By William Fisher
My editors, as well as many friends around the world, have been urging me to write something about how I think about George W. Bush as 2005 ends and a new year begins.
I was reluctant because I have been reading dozens of year-enders on this subject, and wondering if I had anything to add.
What I have to add is not exactly new. Many others have expressed similar views. To which I will now add my own perspective.
As I thought about our president, I wondered: Do I hate him? Do I think he is a liar? Do I think he is a provincial and poorly informed scion of a privileged family? Do I think he embarrasses our country by mangling the English language? Do I think he has placed unnecessary and unproductive restrictions on our liberties? Do I think his promise of a more “compassionate conservatism” was merely an election-year slogan? Do I think he is an incompetent manager of our affairs of State?
The answer to all of the above is either “No” or “We don’t know yet”.
But the more I pondered the question, the stronger grew one overwhelming feeling: Profound disappointment.
I am sad for George W. Bush. The instant those planes flew into the World Trade Center and the Pentagon, the president was presented with an opportunity few presidents have enjoyed.
It was the opportunity to unite our country. On September 11, 2001, GWB could have asked the American people to “pay any price” – and we would have done it.
Not since Pearl Harbor has any other president held the unity of the nation in his hands.
I found myself thinking of Franklin Roosevelt in the days after Japan attacked us. The American people were asked to make real sacrifices, and we made them. We sacrificed our drafted men and women in uniform. We sacrificed our appetites to food rationing. We held scrap metal drives, rubber drives, paper drives. We bought War Bonds, though this was not by any means the most efficient way to raise money for the war effort. We even sacrificed, at least temporarily, our strong views about FDR’s ever-closer relationships to big business because they were the folks who had to build the tanks and the ammo and the planes that could win the war.
In short, FDR connected all of us to the war effort. And we all rose to the challenge.
When Lyndon Johnson failed to learn FDR’s lessons, his Vietnam project collapsed. Looking back at those days, it seems unthinkable that any American president would ever again believe he could win a war absent the support of ordinary people.
But that is what President Bush did.
He told us we were engaged in a “Global War on Terror”, but he didn’t ask us to sacrifice anything to help win it. On the contrary, our wealthiest people reaped large tax cuts while the divide between our rich and our poor became a chasm.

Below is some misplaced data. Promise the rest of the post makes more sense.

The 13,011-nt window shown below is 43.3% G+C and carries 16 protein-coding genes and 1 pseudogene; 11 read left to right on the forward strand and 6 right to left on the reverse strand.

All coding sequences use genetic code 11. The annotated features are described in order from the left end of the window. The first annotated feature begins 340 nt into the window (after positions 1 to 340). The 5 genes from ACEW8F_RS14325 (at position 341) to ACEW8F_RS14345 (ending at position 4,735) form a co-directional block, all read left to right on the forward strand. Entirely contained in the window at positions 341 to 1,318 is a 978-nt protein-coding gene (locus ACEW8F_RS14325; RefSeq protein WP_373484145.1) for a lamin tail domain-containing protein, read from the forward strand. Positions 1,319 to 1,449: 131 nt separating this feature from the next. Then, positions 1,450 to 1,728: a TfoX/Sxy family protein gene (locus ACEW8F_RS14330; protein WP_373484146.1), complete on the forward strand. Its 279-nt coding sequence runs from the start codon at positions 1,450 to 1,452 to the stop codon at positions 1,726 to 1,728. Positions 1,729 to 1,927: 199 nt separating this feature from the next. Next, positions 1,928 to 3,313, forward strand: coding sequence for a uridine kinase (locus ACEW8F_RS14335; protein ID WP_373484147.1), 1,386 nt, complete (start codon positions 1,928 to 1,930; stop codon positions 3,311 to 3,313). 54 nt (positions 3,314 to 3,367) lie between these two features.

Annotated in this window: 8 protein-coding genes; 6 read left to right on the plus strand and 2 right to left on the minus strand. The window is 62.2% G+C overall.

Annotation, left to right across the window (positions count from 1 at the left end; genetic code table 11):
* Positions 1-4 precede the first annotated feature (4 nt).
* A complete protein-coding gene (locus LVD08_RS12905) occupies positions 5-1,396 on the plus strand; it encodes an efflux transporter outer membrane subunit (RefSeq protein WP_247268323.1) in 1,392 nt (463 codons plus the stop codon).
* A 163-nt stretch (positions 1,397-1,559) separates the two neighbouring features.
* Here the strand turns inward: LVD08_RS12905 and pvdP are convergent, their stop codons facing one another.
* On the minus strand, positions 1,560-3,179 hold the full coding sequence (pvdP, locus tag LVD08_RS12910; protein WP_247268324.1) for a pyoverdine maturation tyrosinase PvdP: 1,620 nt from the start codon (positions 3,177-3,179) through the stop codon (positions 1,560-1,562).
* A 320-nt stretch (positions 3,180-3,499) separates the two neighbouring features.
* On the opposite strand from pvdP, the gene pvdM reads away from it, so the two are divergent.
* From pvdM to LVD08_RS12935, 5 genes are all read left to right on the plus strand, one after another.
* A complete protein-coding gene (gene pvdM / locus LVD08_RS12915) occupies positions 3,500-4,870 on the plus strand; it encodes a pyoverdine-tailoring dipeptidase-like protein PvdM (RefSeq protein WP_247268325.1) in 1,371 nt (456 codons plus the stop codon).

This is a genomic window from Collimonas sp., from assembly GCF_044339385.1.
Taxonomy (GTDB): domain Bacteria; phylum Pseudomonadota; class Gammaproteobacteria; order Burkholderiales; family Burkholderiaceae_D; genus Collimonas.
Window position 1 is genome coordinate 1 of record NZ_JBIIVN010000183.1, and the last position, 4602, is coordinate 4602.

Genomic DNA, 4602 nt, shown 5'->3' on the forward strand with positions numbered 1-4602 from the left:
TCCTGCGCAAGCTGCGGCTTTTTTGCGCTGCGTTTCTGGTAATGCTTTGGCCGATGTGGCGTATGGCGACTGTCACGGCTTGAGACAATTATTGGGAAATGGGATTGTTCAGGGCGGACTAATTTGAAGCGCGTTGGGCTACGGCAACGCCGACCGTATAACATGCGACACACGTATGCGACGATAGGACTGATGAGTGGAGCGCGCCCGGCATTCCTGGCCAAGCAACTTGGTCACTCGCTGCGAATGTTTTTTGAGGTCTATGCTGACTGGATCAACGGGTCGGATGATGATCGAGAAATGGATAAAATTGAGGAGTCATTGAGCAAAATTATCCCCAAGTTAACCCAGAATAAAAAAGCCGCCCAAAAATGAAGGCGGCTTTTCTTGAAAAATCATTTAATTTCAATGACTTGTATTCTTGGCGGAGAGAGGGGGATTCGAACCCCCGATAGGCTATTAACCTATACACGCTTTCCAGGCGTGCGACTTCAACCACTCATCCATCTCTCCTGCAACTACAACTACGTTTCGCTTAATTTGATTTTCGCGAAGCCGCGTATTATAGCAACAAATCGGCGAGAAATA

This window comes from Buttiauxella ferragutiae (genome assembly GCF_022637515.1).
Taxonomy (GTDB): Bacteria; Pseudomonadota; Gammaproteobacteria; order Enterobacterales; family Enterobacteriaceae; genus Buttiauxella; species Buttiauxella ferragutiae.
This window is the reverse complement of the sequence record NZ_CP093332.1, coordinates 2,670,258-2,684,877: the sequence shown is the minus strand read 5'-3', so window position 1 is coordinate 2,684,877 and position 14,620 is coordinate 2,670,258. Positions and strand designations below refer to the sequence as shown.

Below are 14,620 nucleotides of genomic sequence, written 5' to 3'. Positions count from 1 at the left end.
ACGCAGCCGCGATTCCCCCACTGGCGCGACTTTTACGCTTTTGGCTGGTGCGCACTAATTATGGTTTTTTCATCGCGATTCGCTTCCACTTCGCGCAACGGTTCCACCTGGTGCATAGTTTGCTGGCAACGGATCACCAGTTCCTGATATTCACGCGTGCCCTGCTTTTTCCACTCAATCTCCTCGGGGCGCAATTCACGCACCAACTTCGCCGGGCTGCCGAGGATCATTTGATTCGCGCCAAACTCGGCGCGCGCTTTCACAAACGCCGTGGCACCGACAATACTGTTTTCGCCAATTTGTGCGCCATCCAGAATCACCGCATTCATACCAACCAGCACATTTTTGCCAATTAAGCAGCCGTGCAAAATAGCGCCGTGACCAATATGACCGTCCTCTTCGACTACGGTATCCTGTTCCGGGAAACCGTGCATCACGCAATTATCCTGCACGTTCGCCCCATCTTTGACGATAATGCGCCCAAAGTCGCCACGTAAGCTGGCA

Still, we were all behind the president when he attacked the Taliban in Afghanistan. We thought that action was necessary and justified: They were the folks who killed almost 3,000 of us – more than we lost at Pearl Harbor – and we felt vindicated when that effort succeeded.
Yet the vast majority of ordinary Americans weren’t really connected, even to that war we all supported. The connected people were our men and women in uniform and their families. The rest of us rejoiced, but we sacrificed nothing because we were never asked.
Then came the sharp left turn into Iraq – a war promoted on dubious evidence by people who routinely denounced “nation building” and whose motivations remain murky to this day.
That’s when the president began slowly to lose popular support. What is now left of that support is crumbling. Most of us were happy when Saddam Hussein’s regime fell. But some of us, even in the early days of the Iraq war, believed that war to be unwinnable. Now, most of us have come to believe that our subsequent prosecution of the war exposed the embarrassing incompetence of our military to understand that there are no military avenues to nation-building.
And today, as in the past, the American people think of the war as something we watch on our TV sets. We are not personally invested. We are increasingly disconnected. The president hasn’t really talked to his people – until his plummeting poll numbers scared the pants off his advisors. So we still have difficulty understanding why there were no weapons of mass destruction, why we were not greeted as “liberators”, and why most Iraqis want us out of their country.
The opportunity of 9/11 is gone. Missed. Bullhorn in hand, hardhat on head, standing in the ruins of Ground Zero, George W. Bush had every chance of bringing our country together – remember, even before 9/11, how he told us he would be a “uniter”? Well, he blew it.
It is much too early to write the history of the Bush years. But, regardless of how our Iraq adventure ends, my guess is that the Bush presidency will be remembered as one that left us divided, diverted, and uncertain of our country’s future and its role in the world.
It will take a generation of yet-unknown leadership to bring us together.
That’s why I’m disappointed. That’s why I feel such a deep sense of sadness and loss for our president.